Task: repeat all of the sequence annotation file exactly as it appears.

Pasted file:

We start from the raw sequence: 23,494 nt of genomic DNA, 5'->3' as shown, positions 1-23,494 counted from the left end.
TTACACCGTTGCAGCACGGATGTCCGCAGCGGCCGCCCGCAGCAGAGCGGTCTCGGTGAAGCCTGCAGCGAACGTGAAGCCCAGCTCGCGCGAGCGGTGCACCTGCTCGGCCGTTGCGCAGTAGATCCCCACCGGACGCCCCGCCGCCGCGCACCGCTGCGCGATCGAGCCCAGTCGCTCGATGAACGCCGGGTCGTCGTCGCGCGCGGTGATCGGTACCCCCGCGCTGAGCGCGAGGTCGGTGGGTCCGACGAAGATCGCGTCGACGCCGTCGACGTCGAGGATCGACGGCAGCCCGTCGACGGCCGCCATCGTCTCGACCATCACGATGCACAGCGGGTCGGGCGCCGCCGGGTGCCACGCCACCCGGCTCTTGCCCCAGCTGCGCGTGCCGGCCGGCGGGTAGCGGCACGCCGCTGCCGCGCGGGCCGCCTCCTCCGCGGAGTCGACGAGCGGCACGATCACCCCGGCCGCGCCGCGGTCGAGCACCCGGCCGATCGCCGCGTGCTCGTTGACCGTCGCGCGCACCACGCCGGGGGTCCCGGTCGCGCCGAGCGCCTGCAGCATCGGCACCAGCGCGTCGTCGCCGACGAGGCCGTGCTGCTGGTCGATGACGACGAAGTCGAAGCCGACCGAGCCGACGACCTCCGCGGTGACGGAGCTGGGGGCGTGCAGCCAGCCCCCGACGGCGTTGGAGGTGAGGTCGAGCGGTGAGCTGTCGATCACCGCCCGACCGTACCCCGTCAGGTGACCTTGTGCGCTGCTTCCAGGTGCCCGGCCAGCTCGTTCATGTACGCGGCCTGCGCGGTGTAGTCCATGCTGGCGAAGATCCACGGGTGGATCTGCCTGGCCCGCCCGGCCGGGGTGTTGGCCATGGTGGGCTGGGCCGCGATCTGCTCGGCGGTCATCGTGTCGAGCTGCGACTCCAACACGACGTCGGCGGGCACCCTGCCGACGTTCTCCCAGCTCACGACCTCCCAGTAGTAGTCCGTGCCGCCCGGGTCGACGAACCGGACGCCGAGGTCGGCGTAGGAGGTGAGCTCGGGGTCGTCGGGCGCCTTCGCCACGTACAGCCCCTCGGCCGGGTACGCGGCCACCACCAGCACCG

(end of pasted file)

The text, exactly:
We start from the raw sequence: 23,494 nt of genomic DNA, 5'->3' as shown, positions 1-23,494 counted from the left end.
TTACACCGTTGCAGCACGGATGTCCGCAGCGGCCGCCCGCAGCAGAGCGGTCTCGGTGAAGCCTGCAGCGAACGTGAAGCCCAGCTCGCGCGAGCGGTGCACCTGCTCGGCCGTTGCGCAGTAGATCCCCACCGGACGCCCCGCCGCCGCGCACCGCTGCGCGATCGAGCCCAGTCGCTCGATGAACGCCGGGTCGTCGTCGCGCGCGGTGATCGGTACCCCCGCGCTGAGCGCGAGGTCGGTGGGTCCGACGAAGATCGCGTCGACGCCGTCGACGTCGAGGATCGACGGCAGCCCGTCGACGGCCGCCATCGTCTCGACCATCACGATGCACAGCGGGTCGGGCGCCGCCGGGTGCCACGCCACCCGGCTCTTGCCCCAGCTGCGCGTGCCGGCCGGCGGGTAGCGGCACGCCGCTGCCGCGCGGGCCGCCTCCTCCGCGGAGTCGACGAGCGGCACGATCACCCCGGCCGCGCCGCGGTCGAGCACCCGGCCGATCGCCGCGTGCTCGTTGACCGTCGCGCGCACCACGCCGGGGGTCCCGGTCGCGCCGAGCGCCTGCAGCATCGGCACCAGCGCGTCGTCGCCGACGAGGCCGTGCTGCTGGTCGATGACGACGAAGTCGAAGCCGACCGAGCCGACGACCTCCGCGGTGACGGAGCTGGGGGCGTGCAGCCAGCCCCCGACGGCGTTGGAGGTGAGGTCGAGCGGTGAGCTGTCGATCACCGCCCGACCGTACCCCGTCAGGTGACCTTGTGCGCTGCTTCCAGGTGCCCGGCCAGCTCGTTCATGTACGCGGCCTGCGCGGTGTAGTCCATGCTGGCGAAGATCCACGGGTGGATCTGCCTGGCCCGCCCGGCCGGGGTGTTGGCCATGGTGGGCTGGGCCGCGATCTGCTCGGCGGTCATCGTGTCGAGCTGCGACTCCAACACGACGTCGGCGGGCACCCTGCCGACGTTCTCCCAGCTCACGACCTCCCAGTAGTAGTCCGTGCCGCCCGGGTCGACGAACCGGACGCCGAGGTCGGCGTAGGAGGTGAGCTCGGGGTCGTCGGGCGCCTTCGCCACGTACAGCCCCTCGGCCGGGTACGCGGCCACCACCAGCACCG